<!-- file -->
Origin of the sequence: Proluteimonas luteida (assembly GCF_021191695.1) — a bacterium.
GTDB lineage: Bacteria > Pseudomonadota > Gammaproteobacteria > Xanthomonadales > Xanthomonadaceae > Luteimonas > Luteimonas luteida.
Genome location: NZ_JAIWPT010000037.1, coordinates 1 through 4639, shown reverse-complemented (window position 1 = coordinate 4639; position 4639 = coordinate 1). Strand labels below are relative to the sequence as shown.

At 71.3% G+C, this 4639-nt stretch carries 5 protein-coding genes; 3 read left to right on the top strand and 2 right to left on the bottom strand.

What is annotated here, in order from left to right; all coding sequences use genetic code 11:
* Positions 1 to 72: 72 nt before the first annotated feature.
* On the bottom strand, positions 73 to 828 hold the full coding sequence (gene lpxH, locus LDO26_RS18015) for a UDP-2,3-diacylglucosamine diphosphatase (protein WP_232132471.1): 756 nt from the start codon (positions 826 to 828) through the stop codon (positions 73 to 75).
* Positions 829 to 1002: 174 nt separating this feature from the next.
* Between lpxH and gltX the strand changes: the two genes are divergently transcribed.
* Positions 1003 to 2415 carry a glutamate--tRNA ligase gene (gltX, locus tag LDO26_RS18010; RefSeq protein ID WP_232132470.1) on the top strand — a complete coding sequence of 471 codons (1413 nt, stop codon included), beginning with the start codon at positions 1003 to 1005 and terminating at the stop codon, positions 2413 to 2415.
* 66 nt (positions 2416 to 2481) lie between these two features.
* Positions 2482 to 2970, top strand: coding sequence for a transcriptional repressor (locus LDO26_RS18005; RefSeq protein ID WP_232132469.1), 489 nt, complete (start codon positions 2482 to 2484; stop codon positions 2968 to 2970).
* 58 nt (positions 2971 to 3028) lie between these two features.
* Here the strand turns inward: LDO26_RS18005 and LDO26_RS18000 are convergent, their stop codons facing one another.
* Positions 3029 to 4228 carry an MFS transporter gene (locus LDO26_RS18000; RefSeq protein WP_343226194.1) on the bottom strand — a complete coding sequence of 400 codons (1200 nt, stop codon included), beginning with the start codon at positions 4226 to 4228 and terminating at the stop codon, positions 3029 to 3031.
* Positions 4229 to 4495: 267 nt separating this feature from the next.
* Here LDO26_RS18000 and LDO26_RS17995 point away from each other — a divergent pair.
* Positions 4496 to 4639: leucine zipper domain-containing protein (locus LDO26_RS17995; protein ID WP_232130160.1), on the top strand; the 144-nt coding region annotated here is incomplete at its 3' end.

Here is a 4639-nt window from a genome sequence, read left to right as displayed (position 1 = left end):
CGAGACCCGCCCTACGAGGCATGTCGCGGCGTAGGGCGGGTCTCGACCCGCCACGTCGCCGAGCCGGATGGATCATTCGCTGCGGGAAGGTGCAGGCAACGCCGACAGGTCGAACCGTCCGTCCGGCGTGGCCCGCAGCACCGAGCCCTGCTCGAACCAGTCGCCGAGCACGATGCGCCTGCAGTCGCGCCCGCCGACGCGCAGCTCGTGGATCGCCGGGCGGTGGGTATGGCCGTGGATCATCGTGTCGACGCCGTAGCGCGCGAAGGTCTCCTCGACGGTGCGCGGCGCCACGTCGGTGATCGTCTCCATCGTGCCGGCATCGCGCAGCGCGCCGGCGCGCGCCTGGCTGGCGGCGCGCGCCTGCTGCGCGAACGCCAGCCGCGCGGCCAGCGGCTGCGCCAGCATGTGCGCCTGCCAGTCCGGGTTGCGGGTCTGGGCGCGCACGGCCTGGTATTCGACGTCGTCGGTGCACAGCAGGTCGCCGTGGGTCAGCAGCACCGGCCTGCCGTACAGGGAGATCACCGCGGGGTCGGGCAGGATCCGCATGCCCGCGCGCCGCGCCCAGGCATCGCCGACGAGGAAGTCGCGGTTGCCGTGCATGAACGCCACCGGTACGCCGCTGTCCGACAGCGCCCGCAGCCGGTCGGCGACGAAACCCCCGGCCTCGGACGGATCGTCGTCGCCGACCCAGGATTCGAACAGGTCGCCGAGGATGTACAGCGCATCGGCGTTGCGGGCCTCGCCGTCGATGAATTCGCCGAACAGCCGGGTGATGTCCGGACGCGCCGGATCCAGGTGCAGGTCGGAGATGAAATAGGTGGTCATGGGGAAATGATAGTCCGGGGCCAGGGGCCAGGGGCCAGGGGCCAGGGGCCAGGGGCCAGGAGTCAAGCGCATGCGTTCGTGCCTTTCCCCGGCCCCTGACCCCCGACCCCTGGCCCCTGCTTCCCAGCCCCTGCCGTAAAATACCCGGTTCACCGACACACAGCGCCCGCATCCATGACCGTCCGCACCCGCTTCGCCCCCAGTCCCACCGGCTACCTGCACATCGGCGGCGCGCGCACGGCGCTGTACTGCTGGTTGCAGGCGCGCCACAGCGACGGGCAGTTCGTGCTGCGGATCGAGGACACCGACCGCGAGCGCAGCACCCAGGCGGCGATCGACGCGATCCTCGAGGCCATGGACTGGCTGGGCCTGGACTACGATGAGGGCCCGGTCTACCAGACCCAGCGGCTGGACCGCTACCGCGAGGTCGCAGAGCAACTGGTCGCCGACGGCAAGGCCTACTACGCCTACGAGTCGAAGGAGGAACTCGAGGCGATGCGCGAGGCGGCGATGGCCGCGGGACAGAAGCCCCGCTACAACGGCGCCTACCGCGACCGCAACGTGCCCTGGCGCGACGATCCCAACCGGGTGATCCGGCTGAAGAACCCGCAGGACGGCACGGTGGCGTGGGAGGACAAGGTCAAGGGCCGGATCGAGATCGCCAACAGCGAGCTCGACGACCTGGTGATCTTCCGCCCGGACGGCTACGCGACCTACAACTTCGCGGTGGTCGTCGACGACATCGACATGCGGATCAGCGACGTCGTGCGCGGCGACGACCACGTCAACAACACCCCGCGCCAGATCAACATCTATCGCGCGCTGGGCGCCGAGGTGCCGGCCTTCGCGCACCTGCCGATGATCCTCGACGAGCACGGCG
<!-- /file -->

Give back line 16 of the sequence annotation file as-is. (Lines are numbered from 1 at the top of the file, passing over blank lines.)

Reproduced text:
* Positions 4229 to 4495: 267 nt separating this feature from the next.